As the model is generic, it should be useful for many different social challenges in many countries. Areas that are considered in Sweden includes enhanced education and work place training for immigrants, interventions for the long term unemployed to name a few. Having the intermediary organisation in a national model with a connection to all major stakeholders in national and local government should facilitate both scaling of successful examples and developing interventions in new areas. The financial model is also expected to be useful in many different situations. In contrast to the model of the intermediary organisation, which is adapted to the Swedish context, the concept of a sustainability bond and the methods of creating one are more easily adopted to countries with different and less developed welfare systems.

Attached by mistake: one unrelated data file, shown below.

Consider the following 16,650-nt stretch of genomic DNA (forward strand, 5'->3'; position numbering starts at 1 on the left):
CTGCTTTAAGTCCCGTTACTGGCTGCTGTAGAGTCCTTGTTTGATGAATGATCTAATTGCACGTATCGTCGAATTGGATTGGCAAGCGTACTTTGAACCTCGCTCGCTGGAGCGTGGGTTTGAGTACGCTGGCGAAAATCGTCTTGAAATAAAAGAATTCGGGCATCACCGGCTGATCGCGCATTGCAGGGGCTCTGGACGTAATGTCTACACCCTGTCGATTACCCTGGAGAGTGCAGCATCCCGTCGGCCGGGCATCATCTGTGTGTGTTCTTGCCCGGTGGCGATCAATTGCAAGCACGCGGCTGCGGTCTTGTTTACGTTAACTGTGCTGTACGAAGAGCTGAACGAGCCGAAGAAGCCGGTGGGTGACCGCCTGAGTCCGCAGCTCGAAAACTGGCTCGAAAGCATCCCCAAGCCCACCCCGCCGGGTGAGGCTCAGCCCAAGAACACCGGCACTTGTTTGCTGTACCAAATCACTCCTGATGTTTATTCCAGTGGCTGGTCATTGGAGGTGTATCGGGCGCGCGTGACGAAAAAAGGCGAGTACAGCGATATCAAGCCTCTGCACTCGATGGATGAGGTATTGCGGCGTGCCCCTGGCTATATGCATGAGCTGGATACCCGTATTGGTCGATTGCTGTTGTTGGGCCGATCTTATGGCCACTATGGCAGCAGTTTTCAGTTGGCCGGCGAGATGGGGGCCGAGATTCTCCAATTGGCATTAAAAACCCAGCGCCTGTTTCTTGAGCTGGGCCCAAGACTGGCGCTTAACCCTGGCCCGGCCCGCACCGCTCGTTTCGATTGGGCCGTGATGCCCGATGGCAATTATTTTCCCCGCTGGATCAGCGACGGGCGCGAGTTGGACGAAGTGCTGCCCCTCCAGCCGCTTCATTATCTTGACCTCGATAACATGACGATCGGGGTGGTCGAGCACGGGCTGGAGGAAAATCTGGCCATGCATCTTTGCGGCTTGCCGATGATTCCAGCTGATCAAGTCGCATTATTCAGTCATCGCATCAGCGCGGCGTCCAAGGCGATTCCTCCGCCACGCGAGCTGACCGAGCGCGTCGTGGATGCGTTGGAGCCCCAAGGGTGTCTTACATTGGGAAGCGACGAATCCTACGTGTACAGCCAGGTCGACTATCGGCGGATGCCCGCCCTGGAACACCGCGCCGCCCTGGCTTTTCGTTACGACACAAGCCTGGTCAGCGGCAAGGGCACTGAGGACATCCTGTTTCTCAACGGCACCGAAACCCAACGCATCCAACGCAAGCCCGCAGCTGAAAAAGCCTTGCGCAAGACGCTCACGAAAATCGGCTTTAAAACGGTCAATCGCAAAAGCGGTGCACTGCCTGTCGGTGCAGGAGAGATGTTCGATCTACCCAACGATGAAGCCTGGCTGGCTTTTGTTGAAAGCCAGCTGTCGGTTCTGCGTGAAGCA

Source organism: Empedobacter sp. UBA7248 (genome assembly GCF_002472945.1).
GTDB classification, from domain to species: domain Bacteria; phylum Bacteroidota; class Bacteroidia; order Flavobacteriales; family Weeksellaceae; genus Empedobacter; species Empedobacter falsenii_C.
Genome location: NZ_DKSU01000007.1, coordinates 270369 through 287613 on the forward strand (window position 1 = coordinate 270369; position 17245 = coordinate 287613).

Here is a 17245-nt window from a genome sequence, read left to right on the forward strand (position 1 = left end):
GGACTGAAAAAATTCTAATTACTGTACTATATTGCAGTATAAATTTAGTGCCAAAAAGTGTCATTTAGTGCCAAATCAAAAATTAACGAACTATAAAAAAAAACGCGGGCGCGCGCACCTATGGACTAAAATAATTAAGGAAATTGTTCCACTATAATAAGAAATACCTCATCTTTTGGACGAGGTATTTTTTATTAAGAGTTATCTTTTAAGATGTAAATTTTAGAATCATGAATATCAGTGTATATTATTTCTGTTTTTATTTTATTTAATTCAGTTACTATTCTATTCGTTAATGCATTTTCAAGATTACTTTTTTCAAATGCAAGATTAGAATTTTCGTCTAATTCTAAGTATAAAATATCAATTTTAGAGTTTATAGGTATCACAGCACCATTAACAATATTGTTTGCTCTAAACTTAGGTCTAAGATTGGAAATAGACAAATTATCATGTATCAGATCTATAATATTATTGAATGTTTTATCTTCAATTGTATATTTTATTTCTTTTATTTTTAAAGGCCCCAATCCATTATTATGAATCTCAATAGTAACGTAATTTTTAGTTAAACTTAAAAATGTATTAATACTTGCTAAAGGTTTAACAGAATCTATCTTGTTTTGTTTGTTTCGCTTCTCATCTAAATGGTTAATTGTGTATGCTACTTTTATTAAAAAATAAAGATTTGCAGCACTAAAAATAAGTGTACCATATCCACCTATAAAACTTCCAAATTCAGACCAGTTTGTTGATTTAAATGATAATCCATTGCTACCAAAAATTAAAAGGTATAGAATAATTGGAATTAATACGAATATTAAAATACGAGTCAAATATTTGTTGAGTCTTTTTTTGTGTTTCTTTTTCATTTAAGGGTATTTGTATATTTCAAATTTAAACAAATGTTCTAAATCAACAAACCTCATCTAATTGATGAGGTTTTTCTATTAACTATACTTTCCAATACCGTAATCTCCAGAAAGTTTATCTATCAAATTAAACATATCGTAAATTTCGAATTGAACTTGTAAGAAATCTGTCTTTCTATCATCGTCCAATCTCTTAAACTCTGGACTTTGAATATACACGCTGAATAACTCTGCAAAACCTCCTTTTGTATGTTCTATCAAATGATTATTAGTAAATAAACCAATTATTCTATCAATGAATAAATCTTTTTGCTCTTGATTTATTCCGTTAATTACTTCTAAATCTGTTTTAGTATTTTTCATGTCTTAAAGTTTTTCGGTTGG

A key success factor when working in a multi-sector project such as this one is to make sure that the intermediary/project team include competences from all concerned sectors. This team should then constitute a clear core working group, drawing the best from each party’s knowledge and experience. This has been key when putting together all different sector specifics, using and interpreting various language and term and, above all, in order to have factual knowledge deep enough to really grasp the issues. Of course, working together in such a multi competent team is not without complications, as issues with understanding can arise in the team. This is why it is even more important to put in sufficient time in learning to understand each other and each other’s specialist language and terms and expectations. If not, the benefits from the multiple competencies are harder to take advantage of.